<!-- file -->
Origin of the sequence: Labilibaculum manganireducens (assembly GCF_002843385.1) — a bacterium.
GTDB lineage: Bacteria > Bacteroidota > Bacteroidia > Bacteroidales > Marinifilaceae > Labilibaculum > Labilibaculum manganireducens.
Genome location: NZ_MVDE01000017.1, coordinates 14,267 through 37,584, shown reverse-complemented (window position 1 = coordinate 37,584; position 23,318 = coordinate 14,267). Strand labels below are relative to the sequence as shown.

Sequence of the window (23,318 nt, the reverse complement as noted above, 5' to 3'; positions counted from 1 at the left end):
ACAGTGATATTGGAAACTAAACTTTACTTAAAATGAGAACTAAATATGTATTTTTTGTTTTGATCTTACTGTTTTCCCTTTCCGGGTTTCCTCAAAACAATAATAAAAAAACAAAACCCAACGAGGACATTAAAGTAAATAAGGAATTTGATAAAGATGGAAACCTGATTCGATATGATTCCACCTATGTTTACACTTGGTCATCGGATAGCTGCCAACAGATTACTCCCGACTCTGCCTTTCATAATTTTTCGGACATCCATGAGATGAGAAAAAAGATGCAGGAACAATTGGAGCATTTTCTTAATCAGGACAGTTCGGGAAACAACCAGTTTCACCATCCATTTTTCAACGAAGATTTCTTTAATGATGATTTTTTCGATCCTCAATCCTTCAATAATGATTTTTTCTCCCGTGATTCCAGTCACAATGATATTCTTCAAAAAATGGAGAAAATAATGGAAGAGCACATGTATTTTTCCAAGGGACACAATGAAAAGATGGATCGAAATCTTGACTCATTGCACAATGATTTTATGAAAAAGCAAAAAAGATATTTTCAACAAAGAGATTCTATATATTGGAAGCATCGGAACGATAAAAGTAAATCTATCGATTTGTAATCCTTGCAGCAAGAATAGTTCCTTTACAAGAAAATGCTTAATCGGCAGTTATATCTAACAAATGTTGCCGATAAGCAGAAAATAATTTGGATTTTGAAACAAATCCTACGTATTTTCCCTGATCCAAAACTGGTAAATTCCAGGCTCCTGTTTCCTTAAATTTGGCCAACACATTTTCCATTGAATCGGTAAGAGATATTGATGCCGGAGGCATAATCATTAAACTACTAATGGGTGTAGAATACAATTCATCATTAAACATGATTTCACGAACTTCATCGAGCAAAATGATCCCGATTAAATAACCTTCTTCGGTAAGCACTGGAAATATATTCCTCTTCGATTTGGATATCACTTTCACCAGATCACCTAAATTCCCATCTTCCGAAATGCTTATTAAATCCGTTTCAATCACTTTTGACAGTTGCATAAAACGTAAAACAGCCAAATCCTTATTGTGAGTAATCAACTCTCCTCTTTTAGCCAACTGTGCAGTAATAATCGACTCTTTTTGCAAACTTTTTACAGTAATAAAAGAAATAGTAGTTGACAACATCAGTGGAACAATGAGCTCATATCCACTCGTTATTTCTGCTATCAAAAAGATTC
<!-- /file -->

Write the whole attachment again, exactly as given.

Origin of the sequence: Labilibaculum manganireducens (assembly GCF_002843385.1) — a bacterium.
GTDB lineage: Bacteria > Bacteroidota > Bacteroidia > Bacteroidales > Marinifilaceae > Labilibaculum > Labilibaculum manganireducens.
Genome location: NZ_MVDE01000017.1, coordinates 14,267 through 37,584, shown reverse-complemented (window position 1 = coordinate 37,584; position 23,318 = coordinate 14,267). Strand labels below are relative to the sequence as shown.

Sequence of the window (23,318 nt, the reverse complement as noted above, 5' to 3'; positions counted from 1 at the left end):
ACAGTGATATTGGAAACTAAACTTTACTTAAAATGAGAACTAAATATGTATTTTTTGTTTTGATCTTACTGTTTTCCCTTTCCGGGTTTCCTCAAAACAATAATAAAAAAACAAAACCCAACGAGGACATTAAAGTAAATAAGGAATTTGATAAAGATGGAAACCTGATTCGATATGATTCCACCTATGTTTACACTTGGTCATCGGATAGCTGCCAACAGATTACTCCCGACTCTGCCTTTCATAATTTTTCGGACATCCATGAGATGAGAAAAAAGATGCAGGAACAATTGGAGCATTTTCTTAATCAGGACAGTTCGGGAAACAACCAGTTTCACCATCCATTTTTCAACGAAGATTTCTTTAATGATGATTTTTTCGATCCTCAATCCTTCAATAATGATTTTTTCTCCCGTGATTCCAGTCACAATGATATTCTTCAAAAAATGGAGAAAATAATGGAAGAGCACATGTATTTTTCCAAGGGACACAATGAAAAGATGGATCGAAATCTTGACTCATTGCACAATGATTTTATGAAAAAGCAAAAAAGATATTTTCAACAAAGAGATTCTATATATTGGAAGCATCGGAACGATAAAAGTAAATCTATCGATTTGTAATCCTTGCAGCAAGAATAGTTCCTTTACAAGAAAATGCTTAATCGGCAGTTATATCTAACAAATGTTGCCGATAAGCAGAAAATAATTTGGATTTTGAAACAAATCCTACGTATTTTCCCTGATCCAAAACTGGTAAATTCCAGGCTCCTGTTTCCTTAAATTTGGCCAACACATTTTCCATTGAATCGGTAAGAGATATTGATGCCGGAGGCATAATCATTAAACTACTAATGGGTGTAGAATACAATTCATCATTAAACATGATTTCACGAACTTCATCGAGCAAAATGATCCCGATTAAATAACCTTCTTCGGTAAGCACTGGAAATATATTCCTCTTCGATTTGGATATCACTTTCACCAGATCACCTAAATTCCCATCTTCCGAAATGCTTATTAAATCCGTTTCAATCACTTTTGACAGTTGCATAAAACGTAAAACAGCCAAATCCTTATTGTGAGTAATCAACTCTCCTCTTTTAGCCAACTGTGCAGTAATAATCGACTCTTTTTGCAAACTTTTTACAGTAATAAAAGAAATAGTAGTTGACAACATCAGTGGAACAATGAGCTCATATCCACTCGTTATTTCTGCTATCAAAAAGATTC